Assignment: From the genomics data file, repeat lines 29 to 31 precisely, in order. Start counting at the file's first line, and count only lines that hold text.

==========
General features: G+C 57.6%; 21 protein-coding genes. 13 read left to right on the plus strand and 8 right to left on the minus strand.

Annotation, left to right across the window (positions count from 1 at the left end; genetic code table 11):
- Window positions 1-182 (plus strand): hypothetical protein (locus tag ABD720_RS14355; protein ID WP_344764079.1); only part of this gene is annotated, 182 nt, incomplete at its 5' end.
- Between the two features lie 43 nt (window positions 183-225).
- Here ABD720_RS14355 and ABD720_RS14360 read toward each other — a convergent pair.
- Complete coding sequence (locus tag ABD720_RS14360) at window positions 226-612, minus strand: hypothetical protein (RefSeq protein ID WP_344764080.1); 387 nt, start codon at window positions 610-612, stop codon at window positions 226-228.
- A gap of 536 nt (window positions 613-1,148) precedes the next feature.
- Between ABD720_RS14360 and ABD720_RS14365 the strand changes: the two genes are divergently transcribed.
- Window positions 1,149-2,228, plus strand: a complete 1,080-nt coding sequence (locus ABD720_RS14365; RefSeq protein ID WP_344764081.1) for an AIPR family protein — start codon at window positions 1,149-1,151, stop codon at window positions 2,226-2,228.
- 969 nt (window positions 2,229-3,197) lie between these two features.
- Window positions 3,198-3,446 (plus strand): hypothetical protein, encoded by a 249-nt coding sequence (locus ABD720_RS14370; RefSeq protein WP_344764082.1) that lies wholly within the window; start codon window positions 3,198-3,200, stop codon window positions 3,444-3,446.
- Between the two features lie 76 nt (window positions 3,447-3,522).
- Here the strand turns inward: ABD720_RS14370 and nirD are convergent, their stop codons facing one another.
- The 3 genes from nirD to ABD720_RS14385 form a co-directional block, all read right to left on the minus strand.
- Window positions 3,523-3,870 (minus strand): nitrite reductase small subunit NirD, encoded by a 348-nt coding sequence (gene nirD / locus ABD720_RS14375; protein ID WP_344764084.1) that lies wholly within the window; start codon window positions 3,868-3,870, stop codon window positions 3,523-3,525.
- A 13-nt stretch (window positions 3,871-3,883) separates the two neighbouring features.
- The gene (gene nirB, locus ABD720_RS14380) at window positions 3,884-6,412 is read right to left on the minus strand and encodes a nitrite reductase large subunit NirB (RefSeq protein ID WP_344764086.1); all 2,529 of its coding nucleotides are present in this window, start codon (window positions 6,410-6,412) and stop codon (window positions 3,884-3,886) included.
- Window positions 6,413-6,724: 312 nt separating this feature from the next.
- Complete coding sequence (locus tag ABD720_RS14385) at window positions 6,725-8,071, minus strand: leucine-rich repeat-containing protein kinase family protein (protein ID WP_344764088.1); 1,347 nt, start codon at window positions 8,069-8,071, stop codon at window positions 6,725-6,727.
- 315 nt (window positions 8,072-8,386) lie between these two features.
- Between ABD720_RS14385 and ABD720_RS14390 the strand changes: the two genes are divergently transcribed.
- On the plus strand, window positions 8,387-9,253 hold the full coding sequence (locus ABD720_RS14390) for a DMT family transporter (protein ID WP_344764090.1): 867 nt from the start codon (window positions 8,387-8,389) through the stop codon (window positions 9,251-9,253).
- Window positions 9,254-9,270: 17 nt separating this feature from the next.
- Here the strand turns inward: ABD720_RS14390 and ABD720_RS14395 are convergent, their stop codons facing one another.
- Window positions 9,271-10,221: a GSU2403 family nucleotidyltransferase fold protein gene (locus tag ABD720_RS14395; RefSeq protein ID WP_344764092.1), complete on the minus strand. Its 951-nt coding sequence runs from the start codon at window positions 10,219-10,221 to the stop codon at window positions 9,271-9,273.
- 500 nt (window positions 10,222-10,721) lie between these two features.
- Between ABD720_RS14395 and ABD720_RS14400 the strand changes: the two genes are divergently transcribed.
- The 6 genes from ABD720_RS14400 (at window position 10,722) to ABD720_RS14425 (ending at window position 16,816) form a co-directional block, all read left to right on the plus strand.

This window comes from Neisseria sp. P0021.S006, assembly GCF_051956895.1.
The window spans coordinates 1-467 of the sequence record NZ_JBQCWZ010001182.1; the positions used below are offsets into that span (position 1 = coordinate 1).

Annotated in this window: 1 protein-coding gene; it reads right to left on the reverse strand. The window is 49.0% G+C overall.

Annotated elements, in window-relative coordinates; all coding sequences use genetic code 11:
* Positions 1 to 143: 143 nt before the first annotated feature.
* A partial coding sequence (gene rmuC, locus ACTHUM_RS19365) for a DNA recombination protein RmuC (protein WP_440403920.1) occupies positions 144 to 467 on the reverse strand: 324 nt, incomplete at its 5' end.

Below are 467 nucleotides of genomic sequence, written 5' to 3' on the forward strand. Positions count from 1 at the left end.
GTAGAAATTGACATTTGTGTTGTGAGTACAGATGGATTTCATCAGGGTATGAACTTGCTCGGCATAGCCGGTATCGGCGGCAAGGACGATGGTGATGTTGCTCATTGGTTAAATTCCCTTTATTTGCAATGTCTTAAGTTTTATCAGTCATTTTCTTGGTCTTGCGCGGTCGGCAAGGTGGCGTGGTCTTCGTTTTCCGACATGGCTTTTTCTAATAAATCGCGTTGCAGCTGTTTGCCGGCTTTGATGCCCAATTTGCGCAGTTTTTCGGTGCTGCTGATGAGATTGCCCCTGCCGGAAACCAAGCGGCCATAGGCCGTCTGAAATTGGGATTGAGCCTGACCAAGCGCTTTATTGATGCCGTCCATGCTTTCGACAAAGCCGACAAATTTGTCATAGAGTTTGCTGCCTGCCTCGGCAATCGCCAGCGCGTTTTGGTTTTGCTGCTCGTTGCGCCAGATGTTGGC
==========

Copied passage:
This window comes from Neisseria sp. P0021.S006, assembly GCF_051956895.1.
The window spans coordinates 1-467 of the sequence record NZ_JBQCWZ010001182.1; the positions used below are offsets into that span (position 1 = coordinate 1).

Annotated in this window: 1 protein-coding gene; it reads right to left on the reverse strand. The window is 49.0% G+C overall.